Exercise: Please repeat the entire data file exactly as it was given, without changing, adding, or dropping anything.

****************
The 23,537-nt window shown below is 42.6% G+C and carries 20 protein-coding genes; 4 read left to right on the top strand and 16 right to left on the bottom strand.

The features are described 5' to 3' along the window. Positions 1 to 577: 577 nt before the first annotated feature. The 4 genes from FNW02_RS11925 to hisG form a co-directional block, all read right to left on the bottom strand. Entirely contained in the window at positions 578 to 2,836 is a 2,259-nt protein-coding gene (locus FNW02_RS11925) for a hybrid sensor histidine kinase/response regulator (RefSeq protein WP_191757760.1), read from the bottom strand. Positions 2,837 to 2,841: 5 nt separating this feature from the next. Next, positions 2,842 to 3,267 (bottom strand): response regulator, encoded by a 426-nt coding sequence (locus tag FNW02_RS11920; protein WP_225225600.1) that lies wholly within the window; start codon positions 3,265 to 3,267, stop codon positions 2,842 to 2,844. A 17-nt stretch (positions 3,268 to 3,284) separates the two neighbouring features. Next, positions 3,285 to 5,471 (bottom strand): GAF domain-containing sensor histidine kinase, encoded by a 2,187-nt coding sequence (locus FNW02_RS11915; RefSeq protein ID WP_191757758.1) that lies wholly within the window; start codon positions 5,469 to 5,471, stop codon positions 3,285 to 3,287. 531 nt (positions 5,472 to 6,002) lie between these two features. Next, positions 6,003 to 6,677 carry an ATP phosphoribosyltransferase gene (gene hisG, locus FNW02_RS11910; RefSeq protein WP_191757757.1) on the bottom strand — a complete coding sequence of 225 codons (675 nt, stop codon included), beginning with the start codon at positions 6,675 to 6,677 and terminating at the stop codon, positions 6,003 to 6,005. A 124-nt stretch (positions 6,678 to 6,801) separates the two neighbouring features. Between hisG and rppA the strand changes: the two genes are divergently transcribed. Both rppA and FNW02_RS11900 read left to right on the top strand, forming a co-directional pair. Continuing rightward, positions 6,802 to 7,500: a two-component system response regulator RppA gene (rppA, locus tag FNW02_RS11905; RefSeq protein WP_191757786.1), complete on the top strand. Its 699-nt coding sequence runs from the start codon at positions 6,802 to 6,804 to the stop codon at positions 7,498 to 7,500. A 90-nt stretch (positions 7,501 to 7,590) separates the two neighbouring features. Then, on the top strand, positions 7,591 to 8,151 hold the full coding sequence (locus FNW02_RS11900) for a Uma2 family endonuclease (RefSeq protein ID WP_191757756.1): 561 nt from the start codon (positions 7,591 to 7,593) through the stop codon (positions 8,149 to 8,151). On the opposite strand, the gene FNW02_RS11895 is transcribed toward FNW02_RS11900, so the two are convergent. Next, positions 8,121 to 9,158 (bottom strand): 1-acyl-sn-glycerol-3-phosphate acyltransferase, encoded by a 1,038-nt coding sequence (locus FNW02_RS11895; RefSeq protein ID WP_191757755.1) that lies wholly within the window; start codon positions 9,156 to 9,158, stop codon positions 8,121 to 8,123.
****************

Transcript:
The 23,537-nt window shown below is 42.6% G+C and carries 20 protein-coding genes; 4 read left to right on the top strand and 16 right to left on the bottom strand.

The features are described 5' to 3' along the window. Positions 1 to 577: 577 nt before the first annotated feature. The 4 genes from FNW02_RS11925 to hisG form a co-directional block, all read right to left on the bottom strand. Entirely contained in the window at positions 578 to 2,836 is a 2,259-nt protein-coding gene (locus FNW02_RS11925) for a hybrid sensor histidine kinase/response regulator (RefSeq protein WP_191757760.1), read from the bottom strand. Positions 2,837 to 2,841: 5 nt separating this feature from the next. Next, positions 2,842 to 3,267 (bottom strand): response regulator, encoded by a 426-nt coding sequence (locus tag FNW02_RS11920; protein WP_225225600.1) that lies wholly within the window; start codon positions 3,265 to 3,267, stop codon positions 2,842 to 2,844. A 17-nt stretch (positions 3,268 to 3,284) separates the two neighbouring features. Next, positions 3,285 to 5,471 (bottom strand): GAF domain-containing sensor histidine kinase, encoded by a 2,187-nt coding sequence (locus FNW02_RS11915; RefSeq protein ID WP_191757758.1) that lies wholly within the window; start codon positions 5,469 to 5,471, stop codon positions 3,285 to 3,287. 531 nt (positions 5,472 to 6,002) lie between these two features. Next, positions 6,003 to 6,677 carry an ATP phosphoribosyltransferase gene (gene hisG, locus FNW02_RS11910; RefSeq protein WP_191757757.1) on the bottom strand — a complete coding sequence of 225 codons (675 nt, stop codon included), beginning with the start codon at positions 6,675 to 6,677 and terminating at the stop codon, positions 6,003 to 6,005. A 124-nt stretch (positions 6,678 to 6,801) separates the two neighbouring features. Between hisG and rppA the strand changes: the two genes are divergently transcribed. Both rppA and FNW02_RS11900 read left to right on the top strand, forming a co-directional pair. Continuing rightward, positions 6,802 to 7,500: a two-component system response regulator RppA gene (rppA, locus tag FNW02_RS11905; RefSeq protein WP_191757786.1), complete on the top strand. Its 699-nt coding sequence runs from the start codon at positions 6,802 to 6,804 to the stop codon at positions 7,498 to 7,500. A 90-nt stretch (positions 7,501 to 7,590) separates the two neighbouring features. Then, on the top strand, positions 7,591 to 8,151 hold the full coding sequence (locus FNW02_RS11900) for a Uma2 family endonuclease (RefSeq protein ID WP_191757756.1): 561 nt from the start codon (positions 7,591 to 7,593) through the stop codon (positions 8,149 to 8,151). On the opposite strand, the gene FNW02_RS11895 is transcribed toward FNW02_RS11900, so the two are convergent. Next, positions 8,121 to 9,158 (bottom strand): 1-acyl-sn-glycerol-3-phosphate acyltransferase, encoded by a 1,038-nt coding sequence (locus FNW02_RS11895; RefSeq protein ID WP_191757755.1) that lies wholly within the window; start codon positions 9,156 to 9,158, stop codon positions 8,121 to 8,123.